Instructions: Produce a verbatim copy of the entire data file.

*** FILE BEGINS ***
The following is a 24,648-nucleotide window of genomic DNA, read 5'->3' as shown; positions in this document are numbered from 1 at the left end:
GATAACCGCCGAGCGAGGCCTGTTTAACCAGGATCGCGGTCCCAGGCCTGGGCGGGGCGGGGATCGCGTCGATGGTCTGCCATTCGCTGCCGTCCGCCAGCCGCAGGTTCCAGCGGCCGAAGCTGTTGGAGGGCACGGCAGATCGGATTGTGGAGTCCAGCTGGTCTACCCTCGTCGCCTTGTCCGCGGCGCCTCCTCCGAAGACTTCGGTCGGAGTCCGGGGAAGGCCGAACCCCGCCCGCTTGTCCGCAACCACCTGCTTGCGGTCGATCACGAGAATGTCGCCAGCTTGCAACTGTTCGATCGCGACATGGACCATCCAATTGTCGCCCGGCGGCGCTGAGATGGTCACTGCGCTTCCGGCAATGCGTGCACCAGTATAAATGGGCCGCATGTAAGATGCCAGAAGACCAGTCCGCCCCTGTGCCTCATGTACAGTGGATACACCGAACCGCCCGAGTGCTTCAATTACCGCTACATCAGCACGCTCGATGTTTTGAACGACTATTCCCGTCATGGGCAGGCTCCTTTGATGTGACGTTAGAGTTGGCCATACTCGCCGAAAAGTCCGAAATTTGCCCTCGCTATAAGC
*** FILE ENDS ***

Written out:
The following is a 24,648-nucleotide window of genomic DNA, read 5'->3' as shown; positions in this document are numbered from 1 at the left end:
GATAACCGCCGAGCGAGGCCTGTTTAACCAGGATCGCGGTCCCAGGCCTGGGCGGGGCGGGGATCGCGTCGATGGTCTGCCATTCGCTGCCGTCCGCCAGCCGCAGGTTCCAGCGGCCGAAGCTGTTGGAGGGCACGGCAGATCGGATTGTGGAGTCCAGCTGGTCTACCCTCGTCGCCTTGTCCGCGGCGCCTCCTCCGAAGACTTCGGTCGGAGTCCGGGGAAGGCCGAACCCCGCCCGCTTGTCCGCAACCACCTGCTTGCGGTCGATCACGAGAATGTCGCCAGCTTGCAACTGTTCGATCGCGACATGGACCATCCAATTGTCGCCCGGCGGCGCTGAGATGGTCACTGCGCTTCCGGCAATGCGTGCACCAGTATAAATGGGCCGCATGTAAGATGCCAGAAGACCAGTCCGCCCCTGTGCCTCATGTACAGTGGATACACCGAACCGCCCGAGTGCTTCAATTACCGCTACATCAGCACGCTCGATGTTTTGAACGACTATTCCCGTCATGGGCAGGCTCCTTTGATGTGACGTTAGAGTTGGCCATACTCGCCGAAAAGTCCGAAATTTGCCCTCGCTATAAGC